cubans chatting on the streets of havana

Everywhere we went, people were out chatting with friends and neighbours, a phenomenon I have not observed for a long while in other countries

old buildings with clothes hanging in havana cuba

Due to hard currency shortages, once grand buildings have long since fallen into disrepair and dilapidation

la revolucion graffiti on a wall in havana cuba

The original ideals of La Revolución are increasingly dim in the minds of the younger generation, craving for change

vanilla ice cream stall havana cuba

A common sight – Only one flavour on the menu today

beautiful catholic church in havana cuba

Largely thanks to the secular communist government, the churches of Cuba are largely preserved artefacts, with dwindling practitioners

old man walking past an old building in havana cuba

The winds of change are blowing in Cuba, and soon, the way of life might be unrecognisable

I left my job as an advertising Creative Director in August 2012 to travel Africa and South America for a year with my wife, documenting these beautiful places with my Fuji X-Pro1. View the rest of my RTW adventures on Handcarry Only and follow me on my journey by subscribing/following/bookmarking.

  • baseballmh1012

    Great blog Adrian. You are very fortunate to have visited Cuba. It has been on my bucket list for sometime. In addition to your magnificent photos, I want one at a cigar maker, a baseball game and a public celebration or carnival when I go. Saludos mi amigo!!!

    • http://handcarryonly.com/ Adrian Seah

      Thanks for your kind words! I did visit a cigar making factory, it was wonderfully old school, with rows of workers hand rolling the cigars. Even someone to read them the news and articles over a PA system so they don’t get too bored. But they prohibited any photo taking! It would have made a fantastic series of shots though.

      • baseballmh1012

        Did you buy a cigar? Ha! Can’t wait!!!!!!!!!!
        Mike

        • http://handcarryonly.com/ Adrian Seah

          As a matter of fact, I did! A few! But I don’t smoke so pretty much gave them all away as gifts.

          Its really cool, in the factory, they even had a QC corner where they tested the ‘suckability’ of the cigars being produced, to make sure they’re not to densely or loosely packed, to give just the right amount of pressure when puffing. Intriguing!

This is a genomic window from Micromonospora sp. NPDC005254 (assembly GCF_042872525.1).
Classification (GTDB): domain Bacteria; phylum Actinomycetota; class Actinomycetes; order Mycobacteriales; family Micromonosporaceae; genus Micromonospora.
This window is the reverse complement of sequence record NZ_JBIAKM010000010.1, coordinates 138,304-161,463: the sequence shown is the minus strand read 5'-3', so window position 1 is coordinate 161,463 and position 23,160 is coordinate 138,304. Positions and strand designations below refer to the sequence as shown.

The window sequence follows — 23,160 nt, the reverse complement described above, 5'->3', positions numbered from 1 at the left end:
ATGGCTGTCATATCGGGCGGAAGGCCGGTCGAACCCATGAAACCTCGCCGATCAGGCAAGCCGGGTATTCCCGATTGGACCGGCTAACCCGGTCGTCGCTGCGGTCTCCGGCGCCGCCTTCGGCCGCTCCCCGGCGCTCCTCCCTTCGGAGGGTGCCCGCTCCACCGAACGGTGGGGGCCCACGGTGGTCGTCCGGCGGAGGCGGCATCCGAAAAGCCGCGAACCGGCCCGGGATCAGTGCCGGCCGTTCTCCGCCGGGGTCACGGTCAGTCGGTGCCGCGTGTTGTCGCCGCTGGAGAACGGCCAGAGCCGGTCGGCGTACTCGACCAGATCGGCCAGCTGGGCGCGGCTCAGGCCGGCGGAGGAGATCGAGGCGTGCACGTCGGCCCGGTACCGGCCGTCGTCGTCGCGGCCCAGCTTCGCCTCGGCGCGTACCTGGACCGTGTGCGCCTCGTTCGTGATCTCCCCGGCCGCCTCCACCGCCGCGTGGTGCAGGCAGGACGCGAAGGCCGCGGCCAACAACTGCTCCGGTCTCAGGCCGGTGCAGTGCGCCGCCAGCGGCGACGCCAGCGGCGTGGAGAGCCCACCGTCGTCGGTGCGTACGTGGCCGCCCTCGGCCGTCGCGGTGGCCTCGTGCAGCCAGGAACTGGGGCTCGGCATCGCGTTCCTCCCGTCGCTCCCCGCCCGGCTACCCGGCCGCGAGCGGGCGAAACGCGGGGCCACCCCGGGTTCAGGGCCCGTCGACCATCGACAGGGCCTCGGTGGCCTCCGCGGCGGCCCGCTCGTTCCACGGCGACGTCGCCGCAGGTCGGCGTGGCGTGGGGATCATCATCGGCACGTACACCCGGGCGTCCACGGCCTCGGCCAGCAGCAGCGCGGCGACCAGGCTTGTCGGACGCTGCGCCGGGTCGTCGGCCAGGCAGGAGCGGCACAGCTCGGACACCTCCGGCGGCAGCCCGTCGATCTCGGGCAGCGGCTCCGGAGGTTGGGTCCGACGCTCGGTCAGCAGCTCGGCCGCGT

• Frank

    Fantastic photos, you’ve really captured it. A few more photos from our trip there a year ago, you’ll see we photographed some of the same places: http://bbqboy.net/havana-cuba/
    Frank (bbqboy)

    • http://handcarryonly.com/ Adrian Seah

      Hey Frank, lovely photos!

      Like you, I loved the charming decrepitness of Havana. The whole place is just so incredibly photogenic, every corner is a movie set ready to go.

  • http://www.cheapflightstrip.blogspot.in/ cheap flights Trip

    Amazing pictures. interesting article..

    • http://handcarryonly.com/ Adrian Seah

      Thank you! Glad you’re enjoying the photos. Stay tuned, more to come!

  • Jo Carroll

    *sighs* I’m off to Cuba in January – after seeing this i want to go NOW!

    • http://handcarryonly.com/ Adrian Seah

      Haha, bet it can’t come soon enough! Do bring along any old clothes, colour pencils, small bars of soap and any other small luxuries to give away though. They’ll be very gratefully received.

      • Jo Carroll

        Must remember soaps. I often travel with balloons, too – great for playing with kids.

        • http://handcarryonly.com/ Adrian Seah

          Absolutely, anything like that will be considered a treat for the kids. Just be forewarned that once you start playing Santa Claus, you’ll have kids swarming around you! But they’re lovely.

          • Jo Carroll

            I took balloons to Asia, so am used to the Santa reaction – and love it.